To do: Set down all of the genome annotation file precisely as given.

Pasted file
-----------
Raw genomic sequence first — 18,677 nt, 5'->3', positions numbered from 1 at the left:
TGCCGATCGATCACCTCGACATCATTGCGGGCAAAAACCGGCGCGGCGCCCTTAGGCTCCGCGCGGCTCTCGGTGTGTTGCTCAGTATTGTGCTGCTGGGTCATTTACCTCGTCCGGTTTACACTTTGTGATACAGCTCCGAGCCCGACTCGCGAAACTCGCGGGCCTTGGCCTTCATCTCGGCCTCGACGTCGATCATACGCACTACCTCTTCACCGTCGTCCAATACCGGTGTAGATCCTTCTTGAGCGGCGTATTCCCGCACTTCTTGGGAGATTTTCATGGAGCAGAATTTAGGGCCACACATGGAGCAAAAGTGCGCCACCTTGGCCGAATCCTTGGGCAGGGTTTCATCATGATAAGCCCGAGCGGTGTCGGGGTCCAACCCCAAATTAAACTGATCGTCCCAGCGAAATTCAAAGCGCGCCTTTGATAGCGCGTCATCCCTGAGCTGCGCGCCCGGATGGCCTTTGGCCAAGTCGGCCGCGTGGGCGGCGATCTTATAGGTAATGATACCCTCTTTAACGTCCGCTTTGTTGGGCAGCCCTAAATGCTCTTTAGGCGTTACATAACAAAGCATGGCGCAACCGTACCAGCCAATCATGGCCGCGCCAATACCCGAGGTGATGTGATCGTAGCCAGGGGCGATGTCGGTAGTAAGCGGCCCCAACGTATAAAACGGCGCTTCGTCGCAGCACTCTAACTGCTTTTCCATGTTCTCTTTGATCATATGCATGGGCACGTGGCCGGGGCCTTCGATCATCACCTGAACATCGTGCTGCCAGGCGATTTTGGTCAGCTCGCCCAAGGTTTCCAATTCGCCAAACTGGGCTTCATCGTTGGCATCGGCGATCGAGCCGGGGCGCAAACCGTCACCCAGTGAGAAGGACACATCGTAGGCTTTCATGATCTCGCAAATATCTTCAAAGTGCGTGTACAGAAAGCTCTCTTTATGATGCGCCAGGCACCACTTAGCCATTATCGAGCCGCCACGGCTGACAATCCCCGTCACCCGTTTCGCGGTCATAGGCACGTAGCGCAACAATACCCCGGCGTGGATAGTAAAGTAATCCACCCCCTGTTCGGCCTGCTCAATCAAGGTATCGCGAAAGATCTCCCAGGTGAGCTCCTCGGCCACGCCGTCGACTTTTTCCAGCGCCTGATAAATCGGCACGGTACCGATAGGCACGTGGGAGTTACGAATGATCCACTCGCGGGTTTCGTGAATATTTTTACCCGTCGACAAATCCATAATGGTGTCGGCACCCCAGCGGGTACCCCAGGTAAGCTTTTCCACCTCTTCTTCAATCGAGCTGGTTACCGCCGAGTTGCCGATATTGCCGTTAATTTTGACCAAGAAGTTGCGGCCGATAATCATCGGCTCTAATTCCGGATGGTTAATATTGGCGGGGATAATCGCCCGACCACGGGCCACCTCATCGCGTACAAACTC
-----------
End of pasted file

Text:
Raw genomic sequence first — 18,677 nt, 5'->3', positions numbered from 1 at the left:
TGCCGATCGATCACCTCGACATCATTGCGGGCAAAAACCGGCGCGGCGCCCTTAGGCTCCGCGCGGCTCTCGGTGTGTTGCTCAGTATTGTGCTGCTGGGTCATTTACCTCGTCCGGTTTACACTTTGTGATACAGCTCCGAGCCCGACTCGCGAAACTCGCGGGCCTTGGCCTTCATCTCGGCCTCGACGTCGATCATACGCACTACCTCTTCACCGTCGTCCAATACCGGTGTAGATCCTTCTTGAGCGGCGTATTCCCGCACTTCTTGGGAGATTTTCATGGAGCAGAATTTAGGGCCACACATGGAGCAAAAGTGCGCCACCTTGGCCGAATCCTTGGGCAGGGTTTCATCATGATAAGCCCGAGCGGTGTCGGGGTCCAACCCCAAATTAAACTGATCGTCCCAGCGAAATTCAAAGCGCGCCTTTGATAGCGCGTCATCCCTGAGCTGCGCGCCCGGATGGCCTTTGGCCAAGTCGGCCGCGTGGGCGGCGATCTTATAGGTAATGATACCCTCTTTAACGTCCGCTTTGTTGGGCAGCCCTAAATGCTCTTTAGGCGTTACATAACAAAGCATGGCGCAACCGTACCAGCCAATCATGGCCGCGCCAATACCCGAGGTGATGTGATCGTAGCCAGGGGCGATGTCGGTAGTAAGCGGCCCCAACGTATAAAACGGCGCTTCGTCGCAGCACTCTAACTGCTTTTCCATGTTCTCTTTGATCATATGCATGGGCACGTGGCCGGGGCCTTCGATCATCACCTGAACATCGTGCTGCCAGGCGATTTTGGTCAGCTCGCCCAAGGTTTCCAATTCGCCAAACTGGGCTTCATCGTTGGCATCGGCGATCGAGCCGGGGCGCAAACCGTCACCCAGTGAGAAGGACACATCGTAGGCTTTCATGATCTCGCAAATATCTTCAAAGTGCGTGTACAGAAAGCTCTCTTTATGATGCGCCAGGCACCACTTAGCCATTATCGAGCCGCCACGGCTGACAATCCCCGTCACCCGTTTCGCGGTCATAGGCACGTAGCGCAACAATACCCCGGCGTGGATAGTAAAGTAATCCACCCCCTGTTCGGCCTGCTCAATCAAGGTATCGCGAAAGATCTCCCAGGTGAGCTCCTCGGCCACGCCGTCGACTTTTTCCAGCGCCTGATAAATCGGCACGGTACCGATAGGCACGTGGGAGTTACGAATGATCCACTCGCGGGTTTCGTGAATATTTTTACCCGTCGACAAATCCATAATGGTGTCGGCACCCCAGCGGGTACCCCAGGTAAGCTTTTCCACCTCTTCTTCAATCGAGCTGGTTACCGCCGAGTTGCCGATATTGCCGTTAATTTTGACCAAGAAGTTGCGGCCGATAATCATCGGCTCTAATTCCGGATGGTTAATATTGGCGGGGATAATCGCCCGACCACGGGCCACCTCATCGCGTACAAACTC